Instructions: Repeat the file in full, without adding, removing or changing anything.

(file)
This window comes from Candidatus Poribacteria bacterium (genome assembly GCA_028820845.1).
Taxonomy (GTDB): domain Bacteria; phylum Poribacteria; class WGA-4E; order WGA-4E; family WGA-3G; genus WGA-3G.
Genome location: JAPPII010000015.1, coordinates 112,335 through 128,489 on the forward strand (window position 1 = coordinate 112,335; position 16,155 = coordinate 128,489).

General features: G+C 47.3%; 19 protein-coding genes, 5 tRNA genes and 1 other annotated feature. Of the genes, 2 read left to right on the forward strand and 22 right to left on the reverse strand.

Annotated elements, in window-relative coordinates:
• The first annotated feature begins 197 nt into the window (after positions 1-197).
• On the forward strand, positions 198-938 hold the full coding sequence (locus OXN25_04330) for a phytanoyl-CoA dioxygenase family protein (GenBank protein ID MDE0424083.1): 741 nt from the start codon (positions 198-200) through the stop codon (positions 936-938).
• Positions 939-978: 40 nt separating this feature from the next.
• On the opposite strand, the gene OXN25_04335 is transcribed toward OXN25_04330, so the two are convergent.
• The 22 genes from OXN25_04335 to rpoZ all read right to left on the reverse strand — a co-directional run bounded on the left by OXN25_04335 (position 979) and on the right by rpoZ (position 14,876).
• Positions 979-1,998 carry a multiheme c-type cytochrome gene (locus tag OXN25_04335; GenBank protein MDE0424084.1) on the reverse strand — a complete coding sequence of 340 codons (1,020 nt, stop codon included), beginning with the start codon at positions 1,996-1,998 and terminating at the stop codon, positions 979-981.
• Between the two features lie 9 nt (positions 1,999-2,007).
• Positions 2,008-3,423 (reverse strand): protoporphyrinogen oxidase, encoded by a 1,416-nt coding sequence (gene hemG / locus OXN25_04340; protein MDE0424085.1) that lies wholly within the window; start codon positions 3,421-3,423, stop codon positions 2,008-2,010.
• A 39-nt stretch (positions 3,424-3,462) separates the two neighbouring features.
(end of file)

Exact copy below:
This window comes from Candidatus Poribacteria bacterium (genome assembly GCA_028820845.1).
Taxonomy (GTDB): domain Bacteria; phylum Poribacteria; class WGA-4E; order WGA-4E; family WGA-3G; genus WGA-3G.
Genome location: JAPPII010000015.1, coordinates 112,335 through 128,489 on the forward strand (window position 1 = coordinate 112,335; position 16,155 = coordinate 128,489).

General features: G+C 47.3%; 19 protein-coding genes, 5 tRNA genes and 1 other annotated feature. Of the genes, 2 read left to right on the forward strand and 22 right to left on the reverse strand.

Annotated elements, in window-relative coordinates:
• The first annotated feature begins 197 nt into the window (after positions 1-197).
• On the forward strand, positions 198-938 hold the full coding sequence (locus OXN25_04330) for a phytanoyl-CoA dioxygenase family protein (GenBank protein ID MDE0424083.1): 741 nt from the start codon (positions 198-200) through the stop codon (positions 936-938).
• Positions 939-978: 40 nt separating this feature from the next.
• On the opposite strand, the gene OXN25_04335 is transcribed toward OXN25_04330, so the two are convergent.
• The 22 genes from OXN25_04335 to rpoZ all read right to left on the reverse strand — a co-directional run bounded on the left by OXN25_04335 (position 979) and on the right by rpoZ (position 14,876).
• Positions 979-1,998 carry a multiheme c-type cytochrome gene (locus tag OXN25_04335; GenBank protein MDE0424084.1) on the reverse strand — a complete coding sequence of 340 codons (1,020 nt, stop codon included), beginning with the start codon at positions 1,996-1,998 and terminating at the stop codon, positions 979-981.
• Between the two features lie 9 nt (positions 1,999-2,007).
• Positions 2,008-3,423 (reverse strand): protoporphyrinogen oxidase, encoded by a 1,416-nt coding sequence (gene hemG / locus OXN25_04340; protein MDE0424085.1) that lies wholly within the window; start codon positions 3,421-3,423, stop codon positions 2,008-2,010.
• A 39-nt stretch (positions 3,424-3,462) separates the two neighbouring features.